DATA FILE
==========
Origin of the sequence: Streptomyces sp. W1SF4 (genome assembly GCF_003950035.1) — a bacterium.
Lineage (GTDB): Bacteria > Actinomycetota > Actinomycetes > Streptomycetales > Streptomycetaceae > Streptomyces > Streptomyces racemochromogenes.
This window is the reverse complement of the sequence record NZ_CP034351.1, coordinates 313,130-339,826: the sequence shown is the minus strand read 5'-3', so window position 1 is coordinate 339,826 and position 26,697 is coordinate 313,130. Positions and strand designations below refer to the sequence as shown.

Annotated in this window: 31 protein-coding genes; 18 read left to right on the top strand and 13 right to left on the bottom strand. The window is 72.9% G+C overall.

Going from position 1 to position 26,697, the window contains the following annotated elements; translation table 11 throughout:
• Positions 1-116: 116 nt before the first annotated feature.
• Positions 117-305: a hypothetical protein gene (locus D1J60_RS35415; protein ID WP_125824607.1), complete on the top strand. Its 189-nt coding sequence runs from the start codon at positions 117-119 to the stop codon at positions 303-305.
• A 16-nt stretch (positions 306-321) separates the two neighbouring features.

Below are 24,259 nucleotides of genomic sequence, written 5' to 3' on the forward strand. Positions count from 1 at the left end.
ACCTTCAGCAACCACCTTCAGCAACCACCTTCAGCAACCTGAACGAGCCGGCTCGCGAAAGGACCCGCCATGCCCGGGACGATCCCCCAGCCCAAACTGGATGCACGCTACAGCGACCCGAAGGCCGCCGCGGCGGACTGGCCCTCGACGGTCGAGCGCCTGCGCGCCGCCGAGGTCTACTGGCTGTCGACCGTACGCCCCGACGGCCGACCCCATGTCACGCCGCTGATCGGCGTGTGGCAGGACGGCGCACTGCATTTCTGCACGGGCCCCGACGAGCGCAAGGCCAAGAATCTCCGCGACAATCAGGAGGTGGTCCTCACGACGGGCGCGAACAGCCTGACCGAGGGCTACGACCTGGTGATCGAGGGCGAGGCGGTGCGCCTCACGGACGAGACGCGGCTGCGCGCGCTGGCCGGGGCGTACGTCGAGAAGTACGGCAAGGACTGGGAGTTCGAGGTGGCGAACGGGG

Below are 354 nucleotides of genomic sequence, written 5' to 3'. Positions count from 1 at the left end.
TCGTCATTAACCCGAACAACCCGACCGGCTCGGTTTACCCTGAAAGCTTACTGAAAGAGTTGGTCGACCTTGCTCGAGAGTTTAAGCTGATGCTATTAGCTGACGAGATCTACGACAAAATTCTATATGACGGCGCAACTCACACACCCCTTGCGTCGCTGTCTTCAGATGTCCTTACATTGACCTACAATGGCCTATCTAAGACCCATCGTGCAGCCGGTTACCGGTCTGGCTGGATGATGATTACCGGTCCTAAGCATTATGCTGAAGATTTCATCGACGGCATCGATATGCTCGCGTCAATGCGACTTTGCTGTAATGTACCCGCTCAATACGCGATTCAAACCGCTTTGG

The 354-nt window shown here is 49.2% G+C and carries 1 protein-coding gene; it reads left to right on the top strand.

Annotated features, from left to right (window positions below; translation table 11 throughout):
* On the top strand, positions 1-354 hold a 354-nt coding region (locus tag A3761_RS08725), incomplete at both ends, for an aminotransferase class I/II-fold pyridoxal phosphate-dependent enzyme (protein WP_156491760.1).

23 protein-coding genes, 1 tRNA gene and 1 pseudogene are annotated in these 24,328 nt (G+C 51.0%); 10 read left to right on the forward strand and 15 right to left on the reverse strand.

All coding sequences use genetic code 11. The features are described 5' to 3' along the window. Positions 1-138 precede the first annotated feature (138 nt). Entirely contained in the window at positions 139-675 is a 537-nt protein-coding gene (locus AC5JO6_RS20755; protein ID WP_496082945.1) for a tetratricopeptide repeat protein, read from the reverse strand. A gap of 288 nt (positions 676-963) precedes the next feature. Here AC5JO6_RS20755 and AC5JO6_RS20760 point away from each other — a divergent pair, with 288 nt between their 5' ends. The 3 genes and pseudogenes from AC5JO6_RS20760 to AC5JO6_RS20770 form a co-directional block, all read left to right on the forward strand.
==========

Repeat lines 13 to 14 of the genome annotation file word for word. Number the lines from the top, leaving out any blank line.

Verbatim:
The 354-nt window shown here is 49.2% G+C and carries 1 protein-coding gene; it reads left to right on the top strand.

Annotated features, from left to right (window positions below; translation table 11 throughout):